Kamala Is A Climate Cop
Background image: American Wind Energy Assn.

One of the things I liked most about the Democratic primary race was all the cool policy ideas percolating among all the candidates. While Elizabeth Warren made it an actual slogan, virtually everyone else in the field was also putting out innovative policy proposals. (If Donald Trump really wanted to scare suburban voters, he'd warn 'em Cory Booker was coming to their neighborhoods to read an extensive policy brief based on think-tank proposals to them. Maybe without a shirt on.)

Sorry, lost the thread there. Point is, there were a ton of great ideas out there, and a lot of them have been picked up by the Biden campaign, like big chunks of Jay Inslee's climate proposal, with its emphasis on using government's purchasing power to encourage green manufacturing and require that federal contractors pay good union wages, or the caregiving policy that borrows heavily from Elizabeth Warren's proposals. And now that Biden has named Kamala Harris as his running mate, she'll bring to a Biden White House a commitment to environmental justice, as Mother Jones's Rebecca Leber discusses in some detail. Green energy and justice? Let's get cracking!

As Leber points out, the environmental movement at large took far too long to recognize that racism and pollution have always gone together, with the most polluting sites being located in or near communities of color. Mind you, activists from those communities knew damn well what was going on, and their voices have finally had an impact: Most of the major climate proposals from Democrats in 2020 put particular emphasis on stating that frontline communities affected by polluters have a large say in shaping the solutions. Leber adds that

the coronavirus pandemic, which has disproportionately impacted Black and Brown Americans, is making the stakes clearer than ever — and makes addressing the pollution in these communities all the more urgent.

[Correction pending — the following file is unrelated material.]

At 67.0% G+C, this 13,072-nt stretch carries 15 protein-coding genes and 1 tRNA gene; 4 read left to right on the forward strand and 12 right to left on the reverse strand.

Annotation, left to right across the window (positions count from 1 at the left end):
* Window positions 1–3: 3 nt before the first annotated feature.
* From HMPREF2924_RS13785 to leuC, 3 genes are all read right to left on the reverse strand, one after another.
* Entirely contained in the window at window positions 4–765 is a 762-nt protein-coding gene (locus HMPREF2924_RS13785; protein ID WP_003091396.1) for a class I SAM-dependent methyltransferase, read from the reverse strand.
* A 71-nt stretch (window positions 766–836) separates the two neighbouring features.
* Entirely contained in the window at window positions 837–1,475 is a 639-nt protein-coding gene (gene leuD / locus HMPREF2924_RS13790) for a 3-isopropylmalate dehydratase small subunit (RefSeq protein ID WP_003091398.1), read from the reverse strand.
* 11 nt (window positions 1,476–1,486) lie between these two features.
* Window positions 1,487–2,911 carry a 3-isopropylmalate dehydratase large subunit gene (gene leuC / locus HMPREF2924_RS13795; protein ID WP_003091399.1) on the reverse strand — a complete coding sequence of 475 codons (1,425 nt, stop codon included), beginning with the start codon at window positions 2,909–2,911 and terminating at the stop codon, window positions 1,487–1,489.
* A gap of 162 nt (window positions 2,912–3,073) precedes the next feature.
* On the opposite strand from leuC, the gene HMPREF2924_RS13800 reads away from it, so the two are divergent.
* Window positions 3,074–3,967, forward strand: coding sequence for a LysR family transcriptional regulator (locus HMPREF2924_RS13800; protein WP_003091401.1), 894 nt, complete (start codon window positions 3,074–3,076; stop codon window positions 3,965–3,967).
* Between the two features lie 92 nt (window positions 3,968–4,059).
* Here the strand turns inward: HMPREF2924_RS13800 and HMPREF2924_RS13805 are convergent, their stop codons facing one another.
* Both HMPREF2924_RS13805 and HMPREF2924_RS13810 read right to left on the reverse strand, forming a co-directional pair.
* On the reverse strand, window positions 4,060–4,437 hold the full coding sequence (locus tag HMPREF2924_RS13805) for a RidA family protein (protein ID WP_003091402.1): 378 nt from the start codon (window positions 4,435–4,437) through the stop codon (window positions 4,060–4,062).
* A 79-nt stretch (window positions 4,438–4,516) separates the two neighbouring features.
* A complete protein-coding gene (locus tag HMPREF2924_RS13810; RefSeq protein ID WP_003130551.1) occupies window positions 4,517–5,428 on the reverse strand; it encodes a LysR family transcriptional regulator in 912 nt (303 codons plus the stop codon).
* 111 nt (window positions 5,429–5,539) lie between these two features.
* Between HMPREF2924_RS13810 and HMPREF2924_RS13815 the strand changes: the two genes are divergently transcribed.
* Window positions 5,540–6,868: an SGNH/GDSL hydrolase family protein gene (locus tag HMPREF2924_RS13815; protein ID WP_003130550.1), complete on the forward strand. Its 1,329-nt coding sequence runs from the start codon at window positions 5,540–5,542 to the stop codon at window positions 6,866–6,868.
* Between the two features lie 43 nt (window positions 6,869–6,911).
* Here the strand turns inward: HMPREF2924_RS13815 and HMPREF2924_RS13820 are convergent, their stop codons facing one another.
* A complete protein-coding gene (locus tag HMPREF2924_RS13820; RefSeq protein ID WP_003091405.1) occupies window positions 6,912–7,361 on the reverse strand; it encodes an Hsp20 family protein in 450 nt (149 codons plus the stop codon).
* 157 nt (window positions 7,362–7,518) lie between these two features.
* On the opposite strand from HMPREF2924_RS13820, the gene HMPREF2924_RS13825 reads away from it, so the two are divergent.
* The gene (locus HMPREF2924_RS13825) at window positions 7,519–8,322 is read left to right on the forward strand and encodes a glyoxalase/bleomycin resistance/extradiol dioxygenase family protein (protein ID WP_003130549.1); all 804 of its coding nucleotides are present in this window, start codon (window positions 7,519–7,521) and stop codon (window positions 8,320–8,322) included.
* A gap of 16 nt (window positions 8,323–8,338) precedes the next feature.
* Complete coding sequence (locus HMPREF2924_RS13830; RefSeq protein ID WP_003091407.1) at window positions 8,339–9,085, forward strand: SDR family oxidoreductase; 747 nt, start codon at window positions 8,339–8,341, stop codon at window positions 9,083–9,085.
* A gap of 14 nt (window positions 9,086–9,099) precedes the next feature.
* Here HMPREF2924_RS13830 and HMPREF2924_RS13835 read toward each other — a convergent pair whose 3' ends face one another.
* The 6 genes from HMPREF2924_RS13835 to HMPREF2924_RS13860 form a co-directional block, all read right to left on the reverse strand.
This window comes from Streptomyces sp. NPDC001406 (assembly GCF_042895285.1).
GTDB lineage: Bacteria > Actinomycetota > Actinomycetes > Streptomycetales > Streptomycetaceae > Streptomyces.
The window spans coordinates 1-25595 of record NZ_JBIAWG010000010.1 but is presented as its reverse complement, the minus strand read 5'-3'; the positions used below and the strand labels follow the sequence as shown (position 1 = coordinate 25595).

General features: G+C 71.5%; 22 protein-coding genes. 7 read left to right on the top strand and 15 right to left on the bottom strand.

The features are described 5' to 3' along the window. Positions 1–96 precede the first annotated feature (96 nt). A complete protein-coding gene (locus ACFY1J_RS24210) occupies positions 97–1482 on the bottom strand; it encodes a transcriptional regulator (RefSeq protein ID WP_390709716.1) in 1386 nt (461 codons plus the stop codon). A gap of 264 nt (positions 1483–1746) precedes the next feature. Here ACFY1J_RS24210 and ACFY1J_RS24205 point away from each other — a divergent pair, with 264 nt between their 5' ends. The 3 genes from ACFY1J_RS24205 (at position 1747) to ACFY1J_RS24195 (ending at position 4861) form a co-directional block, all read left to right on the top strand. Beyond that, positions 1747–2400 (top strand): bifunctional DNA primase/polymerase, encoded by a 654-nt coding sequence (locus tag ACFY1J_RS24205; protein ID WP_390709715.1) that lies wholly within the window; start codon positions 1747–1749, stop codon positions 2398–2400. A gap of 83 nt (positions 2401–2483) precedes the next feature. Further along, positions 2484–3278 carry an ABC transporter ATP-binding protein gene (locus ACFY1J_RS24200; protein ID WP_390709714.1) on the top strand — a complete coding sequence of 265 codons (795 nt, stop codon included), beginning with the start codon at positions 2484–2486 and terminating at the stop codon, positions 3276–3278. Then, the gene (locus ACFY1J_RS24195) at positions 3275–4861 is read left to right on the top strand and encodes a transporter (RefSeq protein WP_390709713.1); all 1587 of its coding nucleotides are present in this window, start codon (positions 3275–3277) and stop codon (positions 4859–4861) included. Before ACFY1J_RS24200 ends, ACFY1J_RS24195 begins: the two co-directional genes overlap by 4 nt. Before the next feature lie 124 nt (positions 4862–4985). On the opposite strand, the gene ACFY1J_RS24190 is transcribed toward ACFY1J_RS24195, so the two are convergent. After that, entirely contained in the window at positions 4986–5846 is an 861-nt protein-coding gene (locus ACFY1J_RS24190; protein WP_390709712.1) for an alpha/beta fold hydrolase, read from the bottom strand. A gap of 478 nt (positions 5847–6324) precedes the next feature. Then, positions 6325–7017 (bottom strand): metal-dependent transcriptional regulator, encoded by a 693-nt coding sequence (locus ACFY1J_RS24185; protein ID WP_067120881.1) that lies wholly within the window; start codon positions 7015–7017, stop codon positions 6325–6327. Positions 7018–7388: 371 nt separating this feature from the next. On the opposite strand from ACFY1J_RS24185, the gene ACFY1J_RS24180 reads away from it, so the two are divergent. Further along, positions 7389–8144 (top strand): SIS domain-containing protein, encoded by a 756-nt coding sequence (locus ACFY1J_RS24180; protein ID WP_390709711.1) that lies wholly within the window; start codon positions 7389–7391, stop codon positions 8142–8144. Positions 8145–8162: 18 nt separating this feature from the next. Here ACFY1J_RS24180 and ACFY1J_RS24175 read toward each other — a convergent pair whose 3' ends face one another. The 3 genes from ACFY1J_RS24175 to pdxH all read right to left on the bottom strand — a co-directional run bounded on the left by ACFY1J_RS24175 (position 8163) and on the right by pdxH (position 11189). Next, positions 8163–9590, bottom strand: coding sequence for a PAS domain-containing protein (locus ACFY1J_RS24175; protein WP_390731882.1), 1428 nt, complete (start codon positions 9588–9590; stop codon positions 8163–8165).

As a presidential candidate, Harris's climate proposal (archive link — Harris's campaign site now redirects to Joebiden.com) was far more progressive than Biden's early centrist mumblings. Harris fully embraced the Green New Deal (as did Biden, once he issued a plan) and called for an end to fracking, a position that Biden hasn't yet gotten on board with. As we say, most Dems' climate proposals included an environmental justice component: Inslee's plan gave it central emphasis, and Warren had an entire policy paper devoted to the topic. Same goes for Harris, who said that in addressing the climate crisis, "we must make empowering impacted communities the foundation of our mission." Just gonna keep that tab open for later perusal, I am.

Even before naming Harris yesterday, Biden's climate proposal was on board with that emphasis — again, not a huge surprise, since his policy positions since clinching the nomination have drawn from many of the best ideas of his primary competitors. His plan calls for 40 percent of spending on green energy to go to communities that have been harmed by dirty energy, and like Harris, calls for action against polluters that "disproportionately harm communities of color and low-income communities." And of course, part of the plan is dedicated to making sure every community has clean drinking water, which would also mean infrastructure jobs replacing old dirty pipes.